President Barack Obama walks with Plant Manager and Vice President of Operations Jeff Allen, left, and UAW NW Local 163 Detroit Diesel Engine Unit Shop Chairperson Mark "Gibby" Gibson, right, during a visit to the Daimler Detroit Diesel plant in Redford, Mich.
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REDFORD, Mich.-- President Obama attacked the plan up for a vote in the Michigan legislature Tuesday to abolish the closed union shop in Michigan as more about politics than economics, while helping to announce a $120 million expansion of a truck engine factory here today.
The comment was only a slight detour from the President's message that focused on continuing the kinds of investments by government in the things he said create middle-class stability in America - education, college loans, infrastructure, and energy research.
"What we shouldn't be doing is trying to take away your rights to bargain for better wages," Mr. Obama said to huge cheers of a mostly United Auto Worker employees crowd inside the Detroit Diesel factory on Telegraph Road in Redford Township, a western Detroit suburb.
Mr. Obama visited the factory of the company owned by Daimler Benz of Germany to help announce a $120 million investment to expand the plant's product beyond the diesel engines and axles it now makes to include transmissions and turbos. The expansion will create 115 "good, union jobs," as Mr. Obama put it.
"These so-called right-to-work laws, they don't have to do with economics, they have to do with politics," the Democratic president said. "It gives you the right to work for less money."
He said Michigan workers were instrumental in reviving the auto industry, and he lamented what he said was a trend to "compete based on no worker rights."
That's not our competitive advantage," Mr. Obama said. "There will always be some other country that can treat its workers even worse."
A woman in the crowd shouted out, "Listen up, Snyder," a reference to Michigan Gov. Rick Snyder, who has said he supports the legislation that would abolish any requirements that employees pay union dues as a condition of work.
He said the U.S. edge is "the best workers, well-trained, reliable, productive, healthy."
He didn't address the controversial comments of Detroit Councilman JoAnn Watson who said last week that Mr. Obama should offer a bail-out to financial troubled Detroit as a "quid pro quo" for the strong vote he got out of Detroit voters.
After the speech, another Detroit politician said Mr. Obama has other immediate priorities, but that Detroit needs a helping hand and should get it.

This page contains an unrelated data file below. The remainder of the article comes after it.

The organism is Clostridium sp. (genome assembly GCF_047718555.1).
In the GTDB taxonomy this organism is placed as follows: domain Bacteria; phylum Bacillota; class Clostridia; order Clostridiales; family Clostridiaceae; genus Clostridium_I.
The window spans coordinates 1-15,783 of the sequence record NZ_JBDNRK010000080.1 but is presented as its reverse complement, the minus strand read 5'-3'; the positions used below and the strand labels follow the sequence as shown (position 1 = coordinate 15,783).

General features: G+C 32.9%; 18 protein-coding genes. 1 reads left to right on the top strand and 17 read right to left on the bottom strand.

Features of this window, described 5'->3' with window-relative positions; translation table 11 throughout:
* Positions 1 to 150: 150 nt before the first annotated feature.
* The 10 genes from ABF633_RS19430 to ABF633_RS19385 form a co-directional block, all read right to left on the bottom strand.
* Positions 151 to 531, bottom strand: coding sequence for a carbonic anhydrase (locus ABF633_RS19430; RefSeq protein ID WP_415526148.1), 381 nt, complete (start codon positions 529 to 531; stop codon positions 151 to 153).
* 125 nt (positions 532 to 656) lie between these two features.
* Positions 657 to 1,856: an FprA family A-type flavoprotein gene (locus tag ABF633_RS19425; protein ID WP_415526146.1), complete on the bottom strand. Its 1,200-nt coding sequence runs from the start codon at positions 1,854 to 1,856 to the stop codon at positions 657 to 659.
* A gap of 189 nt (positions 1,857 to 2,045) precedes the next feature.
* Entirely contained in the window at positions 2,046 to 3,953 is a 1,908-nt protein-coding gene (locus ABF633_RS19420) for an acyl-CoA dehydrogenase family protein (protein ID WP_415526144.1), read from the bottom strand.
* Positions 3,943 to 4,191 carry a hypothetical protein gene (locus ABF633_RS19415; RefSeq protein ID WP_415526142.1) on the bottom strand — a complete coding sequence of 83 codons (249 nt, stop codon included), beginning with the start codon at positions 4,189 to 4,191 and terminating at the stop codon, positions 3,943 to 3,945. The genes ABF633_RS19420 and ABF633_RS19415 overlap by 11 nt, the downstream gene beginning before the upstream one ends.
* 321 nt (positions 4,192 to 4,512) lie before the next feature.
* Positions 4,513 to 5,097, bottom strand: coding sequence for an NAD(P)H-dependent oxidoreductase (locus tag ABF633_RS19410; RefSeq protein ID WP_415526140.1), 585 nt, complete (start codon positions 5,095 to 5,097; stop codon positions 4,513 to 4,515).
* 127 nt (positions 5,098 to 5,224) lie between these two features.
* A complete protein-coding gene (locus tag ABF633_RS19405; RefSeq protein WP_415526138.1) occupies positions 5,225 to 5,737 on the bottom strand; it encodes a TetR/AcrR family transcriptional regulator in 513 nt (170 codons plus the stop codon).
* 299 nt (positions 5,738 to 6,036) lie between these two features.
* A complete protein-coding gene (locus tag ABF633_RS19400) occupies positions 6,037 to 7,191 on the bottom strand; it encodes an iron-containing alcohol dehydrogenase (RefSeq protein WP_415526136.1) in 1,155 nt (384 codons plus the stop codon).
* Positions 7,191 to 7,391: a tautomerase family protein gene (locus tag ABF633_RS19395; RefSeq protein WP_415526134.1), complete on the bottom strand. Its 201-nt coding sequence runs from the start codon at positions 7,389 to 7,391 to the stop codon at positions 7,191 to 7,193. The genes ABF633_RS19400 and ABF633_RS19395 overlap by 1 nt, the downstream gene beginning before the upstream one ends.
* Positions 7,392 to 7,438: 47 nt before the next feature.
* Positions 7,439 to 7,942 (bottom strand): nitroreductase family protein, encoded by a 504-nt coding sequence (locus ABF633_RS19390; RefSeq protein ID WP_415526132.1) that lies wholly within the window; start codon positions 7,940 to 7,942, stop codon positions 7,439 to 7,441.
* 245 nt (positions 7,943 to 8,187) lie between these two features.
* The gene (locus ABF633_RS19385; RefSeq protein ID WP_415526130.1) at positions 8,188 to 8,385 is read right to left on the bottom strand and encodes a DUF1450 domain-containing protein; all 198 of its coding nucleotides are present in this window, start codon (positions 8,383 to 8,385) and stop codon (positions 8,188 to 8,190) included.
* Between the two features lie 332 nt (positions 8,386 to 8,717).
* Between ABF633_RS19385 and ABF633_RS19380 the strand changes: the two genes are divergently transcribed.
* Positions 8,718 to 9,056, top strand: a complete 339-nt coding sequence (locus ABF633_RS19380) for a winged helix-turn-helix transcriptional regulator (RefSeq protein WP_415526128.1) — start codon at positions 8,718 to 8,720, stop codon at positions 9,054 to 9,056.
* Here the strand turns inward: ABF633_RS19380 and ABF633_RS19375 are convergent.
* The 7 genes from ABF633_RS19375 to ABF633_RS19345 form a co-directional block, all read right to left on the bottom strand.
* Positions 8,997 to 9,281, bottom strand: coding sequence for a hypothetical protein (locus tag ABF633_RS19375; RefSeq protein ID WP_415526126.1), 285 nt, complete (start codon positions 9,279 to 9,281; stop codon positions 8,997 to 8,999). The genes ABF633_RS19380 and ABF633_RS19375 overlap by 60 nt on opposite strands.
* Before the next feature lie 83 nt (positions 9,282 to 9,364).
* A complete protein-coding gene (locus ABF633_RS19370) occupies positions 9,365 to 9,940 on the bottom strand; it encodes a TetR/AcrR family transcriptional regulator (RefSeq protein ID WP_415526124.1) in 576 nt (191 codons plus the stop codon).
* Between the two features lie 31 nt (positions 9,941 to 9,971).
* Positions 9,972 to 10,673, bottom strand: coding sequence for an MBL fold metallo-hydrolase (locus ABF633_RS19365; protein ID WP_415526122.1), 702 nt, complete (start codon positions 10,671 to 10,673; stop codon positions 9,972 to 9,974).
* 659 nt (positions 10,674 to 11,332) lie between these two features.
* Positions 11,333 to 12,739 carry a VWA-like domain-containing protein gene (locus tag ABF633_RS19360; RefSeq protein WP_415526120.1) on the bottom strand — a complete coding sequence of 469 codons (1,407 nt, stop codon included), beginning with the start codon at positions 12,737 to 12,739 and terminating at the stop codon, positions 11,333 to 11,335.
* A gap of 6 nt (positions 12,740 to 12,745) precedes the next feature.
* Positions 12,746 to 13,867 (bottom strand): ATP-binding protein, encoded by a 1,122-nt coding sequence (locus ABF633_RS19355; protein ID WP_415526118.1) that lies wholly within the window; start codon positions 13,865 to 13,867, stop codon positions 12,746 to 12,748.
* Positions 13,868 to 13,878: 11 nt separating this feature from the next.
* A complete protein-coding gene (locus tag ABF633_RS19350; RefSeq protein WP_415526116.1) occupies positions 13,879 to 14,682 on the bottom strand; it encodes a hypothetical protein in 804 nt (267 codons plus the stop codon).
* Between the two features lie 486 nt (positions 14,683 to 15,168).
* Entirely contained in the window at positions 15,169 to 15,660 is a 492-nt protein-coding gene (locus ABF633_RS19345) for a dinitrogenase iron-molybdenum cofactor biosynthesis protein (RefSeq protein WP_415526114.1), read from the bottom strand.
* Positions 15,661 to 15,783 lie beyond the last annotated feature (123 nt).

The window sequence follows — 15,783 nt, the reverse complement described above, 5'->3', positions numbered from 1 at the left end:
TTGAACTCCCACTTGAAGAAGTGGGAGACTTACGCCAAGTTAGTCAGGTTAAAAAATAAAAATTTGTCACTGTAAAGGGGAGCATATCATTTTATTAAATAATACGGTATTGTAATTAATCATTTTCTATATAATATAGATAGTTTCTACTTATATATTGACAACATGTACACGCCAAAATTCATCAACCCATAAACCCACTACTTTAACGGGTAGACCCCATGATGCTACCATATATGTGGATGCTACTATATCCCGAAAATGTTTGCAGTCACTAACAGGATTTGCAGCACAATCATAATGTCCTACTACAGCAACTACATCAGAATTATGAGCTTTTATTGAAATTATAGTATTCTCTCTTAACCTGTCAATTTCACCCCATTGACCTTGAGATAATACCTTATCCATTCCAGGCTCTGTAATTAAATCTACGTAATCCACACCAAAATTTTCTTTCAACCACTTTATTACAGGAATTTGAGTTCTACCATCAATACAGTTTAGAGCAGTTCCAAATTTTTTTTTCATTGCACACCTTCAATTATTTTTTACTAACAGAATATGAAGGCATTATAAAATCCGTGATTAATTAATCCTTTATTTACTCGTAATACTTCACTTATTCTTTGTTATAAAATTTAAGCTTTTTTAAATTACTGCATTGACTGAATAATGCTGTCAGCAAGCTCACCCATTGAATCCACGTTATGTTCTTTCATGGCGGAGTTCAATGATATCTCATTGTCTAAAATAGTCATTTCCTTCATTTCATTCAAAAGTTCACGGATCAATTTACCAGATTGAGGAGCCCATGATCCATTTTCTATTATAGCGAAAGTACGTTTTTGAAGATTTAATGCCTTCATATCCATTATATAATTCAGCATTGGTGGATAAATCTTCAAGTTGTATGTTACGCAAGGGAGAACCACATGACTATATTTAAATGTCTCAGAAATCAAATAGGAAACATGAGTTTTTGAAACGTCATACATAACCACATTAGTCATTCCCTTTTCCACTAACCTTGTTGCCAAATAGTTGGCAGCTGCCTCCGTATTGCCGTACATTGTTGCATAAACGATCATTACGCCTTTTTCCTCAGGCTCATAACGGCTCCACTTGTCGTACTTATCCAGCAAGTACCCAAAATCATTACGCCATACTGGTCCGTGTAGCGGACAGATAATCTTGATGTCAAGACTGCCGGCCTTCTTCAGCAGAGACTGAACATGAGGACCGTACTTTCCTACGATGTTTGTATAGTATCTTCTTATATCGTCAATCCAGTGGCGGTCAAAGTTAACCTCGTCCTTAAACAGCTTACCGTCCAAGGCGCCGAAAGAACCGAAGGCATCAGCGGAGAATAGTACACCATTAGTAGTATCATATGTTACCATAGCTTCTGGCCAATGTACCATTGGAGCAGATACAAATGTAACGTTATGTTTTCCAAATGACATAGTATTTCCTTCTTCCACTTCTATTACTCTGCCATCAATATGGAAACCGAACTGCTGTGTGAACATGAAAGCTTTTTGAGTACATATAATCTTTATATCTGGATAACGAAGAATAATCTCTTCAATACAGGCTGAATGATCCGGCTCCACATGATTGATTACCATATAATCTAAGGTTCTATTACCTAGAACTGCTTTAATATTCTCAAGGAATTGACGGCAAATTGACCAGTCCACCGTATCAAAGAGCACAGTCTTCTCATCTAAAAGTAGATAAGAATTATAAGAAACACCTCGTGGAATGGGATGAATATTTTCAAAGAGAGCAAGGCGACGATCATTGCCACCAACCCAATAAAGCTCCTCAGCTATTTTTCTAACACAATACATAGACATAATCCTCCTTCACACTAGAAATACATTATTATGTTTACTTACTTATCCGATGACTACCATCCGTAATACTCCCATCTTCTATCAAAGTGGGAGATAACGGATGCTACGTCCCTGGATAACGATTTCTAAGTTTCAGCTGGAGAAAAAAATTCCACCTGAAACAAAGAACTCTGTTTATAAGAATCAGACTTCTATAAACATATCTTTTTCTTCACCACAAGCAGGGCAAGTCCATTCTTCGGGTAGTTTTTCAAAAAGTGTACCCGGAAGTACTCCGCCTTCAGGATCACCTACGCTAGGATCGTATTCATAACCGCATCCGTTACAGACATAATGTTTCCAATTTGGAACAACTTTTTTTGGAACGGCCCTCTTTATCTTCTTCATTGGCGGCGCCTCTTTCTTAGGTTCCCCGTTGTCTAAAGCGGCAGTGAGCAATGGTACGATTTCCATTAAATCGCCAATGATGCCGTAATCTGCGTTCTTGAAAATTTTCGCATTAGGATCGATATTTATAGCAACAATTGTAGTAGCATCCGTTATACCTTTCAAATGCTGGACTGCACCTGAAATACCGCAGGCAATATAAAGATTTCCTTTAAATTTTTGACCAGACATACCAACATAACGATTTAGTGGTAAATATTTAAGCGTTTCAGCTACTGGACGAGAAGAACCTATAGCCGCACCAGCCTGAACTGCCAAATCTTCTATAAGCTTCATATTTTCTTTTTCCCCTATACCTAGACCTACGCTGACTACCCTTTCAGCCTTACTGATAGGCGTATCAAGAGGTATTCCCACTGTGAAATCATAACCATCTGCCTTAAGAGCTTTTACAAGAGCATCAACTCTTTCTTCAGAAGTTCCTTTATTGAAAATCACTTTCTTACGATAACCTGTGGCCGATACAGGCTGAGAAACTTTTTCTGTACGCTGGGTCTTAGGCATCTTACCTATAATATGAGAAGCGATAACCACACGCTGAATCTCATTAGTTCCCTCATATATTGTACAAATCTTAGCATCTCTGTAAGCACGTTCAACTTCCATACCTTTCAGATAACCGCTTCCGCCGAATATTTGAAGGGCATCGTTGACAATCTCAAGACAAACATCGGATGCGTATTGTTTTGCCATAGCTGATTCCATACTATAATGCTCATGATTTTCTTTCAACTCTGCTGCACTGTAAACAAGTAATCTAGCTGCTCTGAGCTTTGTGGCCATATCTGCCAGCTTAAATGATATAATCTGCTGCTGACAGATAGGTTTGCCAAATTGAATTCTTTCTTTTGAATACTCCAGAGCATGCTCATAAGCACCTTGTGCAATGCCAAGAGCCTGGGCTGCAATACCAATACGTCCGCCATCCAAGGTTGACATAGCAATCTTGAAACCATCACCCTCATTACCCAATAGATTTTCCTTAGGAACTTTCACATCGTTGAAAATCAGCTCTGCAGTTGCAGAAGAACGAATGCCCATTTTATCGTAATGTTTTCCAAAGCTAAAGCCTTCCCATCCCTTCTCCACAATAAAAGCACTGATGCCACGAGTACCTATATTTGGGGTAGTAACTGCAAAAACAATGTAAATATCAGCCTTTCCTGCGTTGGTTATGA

"The first order of business is to get past the fiscal cliff," said state Rep. Fred Durhal Jr. (D., Detroit), chairman of the Michigan Legislative Black Caucus, and a candidate for mayor of Detroit. "I think that Detroit's problems, as severe as they are, merit some discussion in the White House, but not at this point.
But after that, "I think there should be some recognition that this is a major American city that is in trouble and if we can find a way to get some help for the city of Detroit on a national level, then of course that's welcome. I don'T think Detroit's entitled to it any more than any other city. But, New York City didn't go down the drain, and I don't think they will let Detroit go down the drain."
The President's scolding of the Michigan legislature over its right-to-work legislation was a hit with the workers who heard the President's speech.
"I agree with everything that he's saying. That right to work is not a good thing for Michigan," said Michael Riley, 66, of Southfield, who retired in 2007 after 43 years in the factory. He said he was never laid off one day.
The President gave a shout-out to employee Willie Carter, who was two days away from his 60th anniversary working in the plant. Mr. Obama said he was late only once, in 1977, and his only extended absence from the job was to do military service during the Korean War.
Mr. Obama reprised many of the ideas he espoused during his many campaign speeches before wining re-election Nov. 6. He said Congress should enact the middle-class tax cuts on family incomes below $250,000 a year and let the top 2 percent of earners pay "a little bit more."
He recalled the auto bailout of 2009.
"Just a few years ago our auto industry was on the verge of collapse. If they failed, the suppliers and distributors could have died off too. Even Ford could have gone down. Once-proud companies chopped up, sold off for scrap. And all of you would have been hung out to dry," Mr. Obama said. He said that would have hurt, as well, those who depend on auto workers: "restaurants, storekeepers, bartenders," pausing for a laugh on the last reference.
It was Mr. Obama's first trip to the Detroit area in eight months, while he made dozens of trips in neighboring Ohio in the months leading up to the presidential election. Mr. Obama carried Michigan, Republican Mitt Romney's home state, with 54.2 percent of the vote.
Martin Daum, president and chief excecutive officer of Daimler Trucks North America, lauded the company's reputation for making excellent truck engines.
"Detroit stands for quality. Detroit stands for reliability . Detroit stands for fuel efficiency," Mr. Daum said. He said the word "diesel" was dropped from the company's name to enable the company to compete with different kinds of engine products.
"We want to enlarge our brand so we dropped diesel," Mr. Daum said. He spoke before Mr. Obama did.
Daimler acquired Chrysler in 1998 and sold it in 2007 to a private equity firm. Fiat of Italy acquired the company out of bankruptcy in 2009. Chrysler got taxpayer assistance of $12.37 billion, of which $11.13 billion has been repaid, according to the U.S. Treasury Department.
Contact Tom Troy at: firstname.lastname@example.org or 419-724-6058.